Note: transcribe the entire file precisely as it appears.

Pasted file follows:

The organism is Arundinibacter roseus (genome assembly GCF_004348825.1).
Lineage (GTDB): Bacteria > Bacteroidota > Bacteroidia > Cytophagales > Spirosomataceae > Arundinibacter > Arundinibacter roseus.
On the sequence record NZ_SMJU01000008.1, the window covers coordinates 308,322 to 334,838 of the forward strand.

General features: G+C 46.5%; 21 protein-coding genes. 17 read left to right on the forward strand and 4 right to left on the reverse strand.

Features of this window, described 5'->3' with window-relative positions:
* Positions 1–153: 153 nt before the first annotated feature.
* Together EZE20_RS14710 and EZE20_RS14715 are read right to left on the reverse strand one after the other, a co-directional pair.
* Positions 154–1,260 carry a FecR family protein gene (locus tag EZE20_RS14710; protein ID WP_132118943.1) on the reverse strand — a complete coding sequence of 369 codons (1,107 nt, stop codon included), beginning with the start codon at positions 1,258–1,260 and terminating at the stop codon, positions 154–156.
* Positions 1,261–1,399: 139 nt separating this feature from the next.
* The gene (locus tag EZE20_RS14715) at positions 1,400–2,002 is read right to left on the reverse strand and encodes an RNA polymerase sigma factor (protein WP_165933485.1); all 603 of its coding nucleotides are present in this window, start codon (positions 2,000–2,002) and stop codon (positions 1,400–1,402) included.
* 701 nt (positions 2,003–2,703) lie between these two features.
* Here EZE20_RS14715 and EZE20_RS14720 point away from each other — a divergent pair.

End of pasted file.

The organism is Arundinibacter roseus (genome assembly GCF_004348825.1).
Lineage (GTDB): Bacteria > Bacteroidota > Bacteroidia > Cytophagales > Spirosomataceae > Arundinibacter > Arundinibacter roseus.
On the sequence record NZ_SMJU01000008.1, the window covers coordinates 308,322 to 334,838 of the forward strand.

General features: G+C 46.5%; 21 protein-coding genes. 17 read left to right on the forward strand and 4 right to left on the reverse strand.

Features of this window, described 5'->3' with window-relative positions:
* Positions 1–153: 153 nt before the first annotated feature.
* Together EZE20_RS14710 and EZE20_RS14715 are read right to left on the reverse strand one after the other, a co-directional pair.
* Positions 154–1,260 carry a FecR family protein gene (locus tag EZE20_RS14710; protein ID WP_132118943.1) on the reverse strand — a complete coding sequence of 369 codons (1,107 nt, stop codon included), beginning with the start codon at positions 1,258–1,260 and terminating at the stop codon, positions 154–156.
* Positions 1,261–1,399: 139 nt separating this feature from the next.
* The gene (locus tag EZE20_RS14715) at positions 1,400–2,002 is read right to left on the reverse strand and encodes an RNA polymerase sigma factor (protein WP_165933485.1); all 603 of its coding nucleotides are present in this window, start codon (positions 2,000–2,002) and stop codon (positions 1,400–1,402) included.
* 701 nt (positions 2,003–2,703) lie between these two features.
* Here EZE20_RS14715 and EZE20_RS14720 point away from each other — a divergent pair.